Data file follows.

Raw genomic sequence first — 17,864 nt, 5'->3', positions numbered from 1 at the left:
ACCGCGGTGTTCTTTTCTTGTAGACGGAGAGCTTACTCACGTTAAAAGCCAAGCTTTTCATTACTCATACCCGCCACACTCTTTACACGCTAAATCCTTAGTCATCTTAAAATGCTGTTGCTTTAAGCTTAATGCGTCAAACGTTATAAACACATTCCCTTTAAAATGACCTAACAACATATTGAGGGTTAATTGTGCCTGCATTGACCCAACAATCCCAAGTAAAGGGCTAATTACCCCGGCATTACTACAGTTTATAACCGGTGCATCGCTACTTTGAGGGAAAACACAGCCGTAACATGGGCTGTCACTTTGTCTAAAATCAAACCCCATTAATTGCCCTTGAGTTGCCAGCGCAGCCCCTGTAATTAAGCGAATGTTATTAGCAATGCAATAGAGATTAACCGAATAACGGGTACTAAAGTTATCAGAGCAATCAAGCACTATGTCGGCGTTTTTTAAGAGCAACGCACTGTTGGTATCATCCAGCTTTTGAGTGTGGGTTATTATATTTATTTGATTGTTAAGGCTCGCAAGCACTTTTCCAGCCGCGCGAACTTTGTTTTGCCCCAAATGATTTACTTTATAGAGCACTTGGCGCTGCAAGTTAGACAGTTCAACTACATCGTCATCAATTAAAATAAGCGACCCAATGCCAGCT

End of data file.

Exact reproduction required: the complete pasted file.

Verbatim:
Raw genomic sequence first — 17,864 nt, 5'->3', positions numbered from 1 at the left:
ACCGCGGTGTTCTTTTCTTGTAGACGGAGAGCTTACTCACGTTAAAAGCCAAGCTTTTCATTACTCATACCCGCCACACTCTTTACACGCTAAATCCTTAGTCATCTTAAAATGCTGTTGCTTTAAGCTTAATGCGTCAAACGTTATAAACACATTCCCTTTAAAATGACCTAACAACATATTGAGGGTTAATTGTGCCTGCATTGACCCAACAATCCCAAGTAAAGGGCTAATTACCCCGGCATTACTACAGTTTATAACCGGTGCATCGCTACTTTGAGGGAAAACACAGCCGTAACATGGGCTGTCACTTTGTCTAAAATCAAACCCCATTAATTGCCCTTGAGTTGCCAGCGCAGCCCCTGTAATTAAGCGAATGTTATTAGCAATGCAATAGAGATTAACCGAATAACGGGTACTAAAGTTATCAGAGCAATCAAGCACTATGTCGGCGTTTTTTAAGAGCAACGCACTGTTGGTATCATCCAGCTTTTGAGTGTGGGTTATTATATTTATTTGATTGTTAAGGCTCGCAAGCACTTTTCCAGCCGCGCGAACTTTGTTTTGCCCCAAATGATTTACTTTATAGAGCACTTGGCGCTGCAAGTTAGACAGTTCAACTACATCGTCATCAATTAAAATAAGCGACCCAATGCCAGCT